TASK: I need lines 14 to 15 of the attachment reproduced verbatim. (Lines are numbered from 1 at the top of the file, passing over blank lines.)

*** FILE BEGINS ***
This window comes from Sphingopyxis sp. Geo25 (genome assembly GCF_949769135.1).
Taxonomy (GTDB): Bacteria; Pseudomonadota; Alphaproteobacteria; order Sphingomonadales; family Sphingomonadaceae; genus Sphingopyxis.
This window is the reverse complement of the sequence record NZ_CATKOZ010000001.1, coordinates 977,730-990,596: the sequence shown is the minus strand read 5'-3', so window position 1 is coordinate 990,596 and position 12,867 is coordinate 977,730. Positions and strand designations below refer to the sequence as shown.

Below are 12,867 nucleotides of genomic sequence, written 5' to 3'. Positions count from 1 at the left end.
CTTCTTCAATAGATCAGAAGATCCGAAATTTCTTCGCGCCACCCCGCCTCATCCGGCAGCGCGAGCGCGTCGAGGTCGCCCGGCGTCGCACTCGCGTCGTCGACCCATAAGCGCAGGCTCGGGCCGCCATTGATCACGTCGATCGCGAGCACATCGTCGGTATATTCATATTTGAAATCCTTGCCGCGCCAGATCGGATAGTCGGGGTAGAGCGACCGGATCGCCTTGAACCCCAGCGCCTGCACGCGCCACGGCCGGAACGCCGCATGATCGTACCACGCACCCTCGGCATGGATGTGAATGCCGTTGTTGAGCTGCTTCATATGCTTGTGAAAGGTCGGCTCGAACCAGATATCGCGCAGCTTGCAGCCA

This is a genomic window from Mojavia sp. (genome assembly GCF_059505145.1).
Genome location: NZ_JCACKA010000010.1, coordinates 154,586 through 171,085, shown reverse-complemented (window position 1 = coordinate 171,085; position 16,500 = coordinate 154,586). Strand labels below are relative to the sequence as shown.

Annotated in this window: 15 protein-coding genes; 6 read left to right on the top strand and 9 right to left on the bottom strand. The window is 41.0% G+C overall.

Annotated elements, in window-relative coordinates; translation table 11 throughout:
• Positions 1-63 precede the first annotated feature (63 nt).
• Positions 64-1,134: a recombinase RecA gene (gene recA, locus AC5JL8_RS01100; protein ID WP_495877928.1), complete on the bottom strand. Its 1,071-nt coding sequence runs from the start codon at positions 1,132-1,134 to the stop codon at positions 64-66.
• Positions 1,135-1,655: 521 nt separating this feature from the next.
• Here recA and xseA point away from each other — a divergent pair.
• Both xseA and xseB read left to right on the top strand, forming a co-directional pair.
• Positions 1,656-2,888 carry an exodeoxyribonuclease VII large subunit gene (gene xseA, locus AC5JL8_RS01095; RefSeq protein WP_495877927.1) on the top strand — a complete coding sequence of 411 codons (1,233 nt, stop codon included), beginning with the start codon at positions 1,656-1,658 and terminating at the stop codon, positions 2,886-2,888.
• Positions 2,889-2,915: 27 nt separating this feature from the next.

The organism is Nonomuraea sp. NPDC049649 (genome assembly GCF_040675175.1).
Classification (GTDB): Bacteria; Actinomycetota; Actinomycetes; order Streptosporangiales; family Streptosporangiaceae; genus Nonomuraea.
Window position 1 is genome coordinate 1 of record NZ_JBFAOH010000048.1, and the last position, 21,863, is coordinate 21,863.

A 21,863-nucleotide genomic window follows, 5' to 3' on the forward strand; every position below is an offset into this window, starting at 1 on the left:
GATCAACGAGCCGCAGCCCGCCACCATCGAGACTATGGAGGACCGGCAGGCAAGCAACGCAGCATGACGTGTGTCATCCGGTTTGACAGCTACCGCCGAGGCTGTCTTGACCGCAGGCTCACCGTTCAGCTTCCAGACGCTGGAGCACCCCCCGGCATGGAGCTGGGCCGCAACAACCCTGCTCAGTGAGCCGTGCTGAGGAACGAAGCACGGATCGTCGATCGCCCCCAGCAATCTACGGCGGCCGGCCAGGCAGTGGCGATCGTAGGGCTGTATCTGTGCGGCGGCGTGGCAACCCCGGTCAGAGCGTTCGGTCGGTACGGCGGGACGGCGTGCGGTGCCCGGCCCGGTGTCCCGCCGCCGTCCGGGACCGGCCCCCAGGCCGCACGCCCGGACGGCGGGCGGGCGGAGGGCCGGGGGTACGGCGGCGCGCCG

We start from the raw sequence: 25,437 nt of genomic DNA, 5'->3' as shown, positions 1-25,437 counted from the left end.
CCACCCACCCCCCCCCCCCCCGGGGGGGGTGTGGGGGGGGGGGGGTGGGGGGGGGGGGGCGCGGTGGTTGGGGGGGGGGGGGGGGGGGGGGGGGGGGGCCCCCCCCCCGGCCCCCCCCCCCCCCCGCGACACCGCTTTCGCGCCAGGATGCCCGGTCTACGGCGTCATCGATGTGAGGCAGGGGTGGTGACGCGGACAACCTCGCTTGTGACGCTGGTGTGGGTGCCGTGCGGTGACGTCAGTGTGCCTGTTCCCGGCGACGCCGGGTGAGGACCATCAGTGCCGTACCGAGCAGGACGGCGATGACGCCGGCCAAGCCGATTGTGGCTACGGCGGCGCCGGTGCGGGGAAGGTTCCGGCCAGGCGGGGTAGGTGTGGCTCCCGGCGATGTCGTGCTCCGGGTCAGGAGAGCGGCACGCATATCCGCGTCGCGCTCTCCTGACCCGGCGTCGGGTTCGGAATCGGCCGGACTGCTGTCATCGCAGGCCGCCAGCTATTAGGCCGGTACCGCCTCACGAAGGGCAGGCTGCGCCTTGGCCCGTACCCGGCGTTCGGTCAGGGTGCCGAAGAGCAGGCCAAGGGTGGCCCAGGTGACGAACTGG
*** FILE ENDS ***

• Both xseA and xseB read left to right on the top strand, forming a co-directional pair.
• Positions 1,656-2,888 carry an exodeoxyribonuclease VII large subunit gene (gene xseA, locus AC5JL8_RS01095; RefSeq protein WP_495877927.1) on the top strand — a complete coding sequence of 411 codons (1,233 nt, stop codon included), beginning with the start codon at positions 1,656-1,658 and terminating at the stop codon, positions 2,886-2,888.